By Allison Stevens
Washington Bureau Chief
Friday, May 11, 2007
A bill to add gender into federal hate crimes legislation faces a veto threat. Proponents say it would help protect victims of crimes who are targeted for being female and the benefit to women is being obscured in the debate over sexuality.
WASHINGTON (WOMENSENEWS)--Women's rights groups are making a last-ditch push to enact legislation that would expand existing "hate crimes" laws to include gender and other categories such as sexual orientation, gender identity and disability.
The bill cleared a major hurdle on May 4 when it passed in the House of Representatives.
But the White House quickly dampened advocates' spirits with a veto threat on the same day, saying the bill is unnecessary because victims are covered under existing law.
White House aides also objected on the grounds that it would leave other classes of people, such as the elderly, members of the military and police officers, without similar status. Current law covers crimes based on race, color, religion or national origin.
But after 15 years spent lobbying for the bill, advocates are not giving up.
"It looks like it will be unlikely that it will become law, but we will keep working at it," said Olga Vives, a vice president at the National Organization for Women in Washington, D.C.
If the legislation becomes law, it would establish uniform protections for women and girls who are victims of hate crimes around the country. Currently, 28 states include gender in their own versions of hate-crimes laws.
If the bill fails, advocates say a hard-won opportunity to specifically address hate crimes against women and girls will be lost, or at least put on hold until a different president occupies the White House.
A coalition of women's rights groups is mounting a public relations and lobbying campaign to push the bill through the Senate even though its chances of surviving a veto are slim. Together with groups representing gays and lesbians, minorities and people with disabilities, women's rights advocates are lobbying senators in writing and in person and contacting media outlets to press for Senate passage.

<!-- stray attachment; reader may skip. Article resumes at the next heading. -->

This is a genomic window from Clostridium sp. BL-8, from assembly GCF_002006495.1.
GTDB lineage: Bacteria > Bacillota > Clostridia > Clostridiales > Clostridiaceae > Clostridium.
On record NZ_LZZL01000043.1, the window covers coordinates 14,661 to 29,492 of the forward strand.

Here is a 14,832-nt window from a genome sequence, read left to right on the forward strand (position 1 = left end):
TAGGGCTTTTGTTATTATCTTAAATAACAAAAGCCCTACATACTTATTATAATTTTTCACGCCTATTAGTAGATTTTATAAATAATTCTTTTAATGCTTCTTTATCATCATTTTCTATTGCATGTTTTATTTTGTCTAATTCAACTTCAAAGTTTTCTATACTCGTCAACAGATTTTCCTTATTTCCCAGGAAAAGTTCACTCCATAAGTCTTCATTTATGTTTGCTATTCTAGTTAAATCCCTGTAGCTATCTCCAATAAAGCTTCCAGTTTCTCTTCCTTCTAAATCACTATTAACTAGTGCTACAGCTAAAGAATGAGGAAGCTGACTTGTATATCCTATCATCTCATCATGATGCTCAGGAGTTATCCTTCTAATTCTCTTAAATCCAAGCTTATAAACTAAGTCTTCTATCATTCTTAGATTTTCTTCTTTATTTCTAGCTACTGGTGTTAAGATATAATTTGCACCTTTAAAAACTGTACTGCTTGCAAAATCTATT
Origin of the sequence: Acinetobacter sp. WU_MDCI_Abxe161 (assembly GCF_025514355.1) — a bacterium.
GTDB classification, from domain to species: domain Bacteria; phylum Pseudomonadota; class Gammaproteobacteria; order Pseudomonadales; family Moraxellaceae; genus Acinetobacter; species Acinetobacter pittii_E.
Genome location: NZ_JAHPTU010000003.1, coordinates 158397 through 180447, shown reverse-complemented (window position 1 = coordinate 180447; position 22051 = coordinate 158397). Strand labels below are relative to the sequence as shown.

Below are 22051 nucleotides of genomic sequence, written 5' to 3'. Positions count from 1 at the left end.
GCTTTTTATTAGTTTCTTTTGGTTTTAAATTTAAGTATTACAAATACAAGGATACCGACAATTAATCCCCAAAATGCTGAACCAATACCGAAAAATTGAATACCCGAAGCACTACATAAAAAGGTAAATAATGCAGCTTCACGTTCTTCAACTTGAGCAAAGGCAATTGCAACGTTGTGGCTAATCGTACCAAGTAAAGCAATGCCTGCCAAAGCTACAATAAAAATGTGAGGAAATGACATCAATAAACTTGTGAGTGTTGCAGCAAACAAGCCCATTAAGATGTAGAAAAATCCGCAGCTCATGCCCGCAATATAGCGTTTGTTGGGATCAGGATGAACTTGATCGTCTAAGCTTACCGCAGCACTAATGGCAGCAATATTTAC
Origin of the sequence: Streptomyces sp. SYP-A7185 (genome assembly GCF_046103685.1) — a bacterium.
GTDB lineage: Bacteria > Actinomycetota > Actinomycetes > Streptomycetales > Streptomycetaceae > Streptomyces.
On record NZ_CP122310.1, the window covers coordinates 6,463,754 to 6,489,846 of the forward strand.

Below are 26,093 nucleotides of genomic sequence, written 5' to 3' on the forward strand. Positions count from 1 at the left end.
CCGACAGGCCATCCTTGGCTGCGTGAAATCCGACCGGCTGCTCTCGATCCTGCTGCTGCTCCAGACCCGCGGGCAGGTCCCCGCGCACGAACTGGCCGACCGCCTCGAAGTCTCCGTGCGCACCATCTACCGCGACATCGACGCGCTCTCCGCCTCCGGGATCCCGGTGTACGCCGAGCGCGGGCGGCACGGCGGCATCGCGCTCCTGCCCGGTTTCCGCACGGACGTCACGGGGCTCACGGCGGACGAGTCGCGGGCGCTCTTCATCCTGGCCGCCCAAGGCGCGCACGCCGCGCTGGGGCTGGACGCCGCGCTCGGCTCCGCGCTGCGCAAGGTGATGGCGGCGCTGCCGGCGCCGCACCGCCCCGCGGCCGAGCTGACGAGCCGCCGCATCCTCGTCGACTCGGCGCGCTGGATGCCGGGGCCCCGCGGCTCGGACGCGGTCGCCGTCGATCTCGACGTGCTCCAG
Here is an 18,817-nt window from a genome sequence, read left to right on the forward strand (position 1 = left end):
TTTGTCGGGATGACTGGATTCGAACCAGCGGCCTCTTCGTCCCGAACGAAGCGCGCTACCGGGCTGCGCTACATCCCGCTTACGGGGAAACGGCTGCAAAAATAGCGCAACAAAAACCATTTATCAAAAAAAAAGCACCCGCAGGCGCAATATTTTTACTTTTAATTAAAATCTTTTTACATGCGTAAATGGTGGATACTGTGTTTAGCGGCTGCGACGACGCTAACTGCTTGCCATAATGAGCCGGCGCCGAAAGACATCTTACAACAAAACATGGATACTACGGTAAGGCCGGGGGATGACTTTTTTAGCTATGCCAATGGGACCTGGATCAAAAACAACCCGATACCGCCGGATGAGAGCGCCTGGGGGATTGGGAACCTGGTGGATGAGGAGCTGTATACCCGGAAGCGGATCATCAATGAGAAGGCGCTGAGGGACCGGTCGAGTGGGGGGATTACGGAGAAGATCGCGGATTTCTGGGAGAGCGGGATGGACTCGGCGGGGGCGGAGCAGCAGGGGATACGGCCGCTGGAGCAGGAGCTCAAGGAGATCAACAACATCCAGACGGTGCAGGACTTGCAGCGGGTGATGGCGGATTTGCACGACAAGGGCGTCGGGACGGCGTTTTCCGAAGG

The Senate Judiciary Committee has not set a date to review the Senate version of the bill, and it is unclear whether supporters will be able to muster the 67 votes needed to override the threatened presidential veto. The House voted 237-180 for the bill, not enough to meet the two-thirds threshold to keep it alive.
Even if the bill fails to win veto-proof support, proponents say congressional passage would be a symbolic victory for women's rights and would send a strong message against gender-biased hate crimes. It would also force a showdown with President Bush over a civil rights issue, which advocates say would harm his already low public approval ratings.
Bush rarely invoked his veto power when Republicans controlled Congress, using it only once to kill a bill to loosen restrictions on the use of embryonic stem cells for medical research. In the first five months of the current Congress, controlled by Democrats, Bush has vetoed an emergency spending measure because it included a timetable for withdrawal of troops in Iraq and has threatened to bring out the veto pen on issues ranging from federal funding of abortion to stem cell research to hate crimes.
"Is this going to be a president who now vetoes everything in front of him?" asked Roberta Sklar, spokesperson for the National Gay and Lesbian Task Force in Washington, D.C. "How many pieces of legislation that the people want will the president veto?"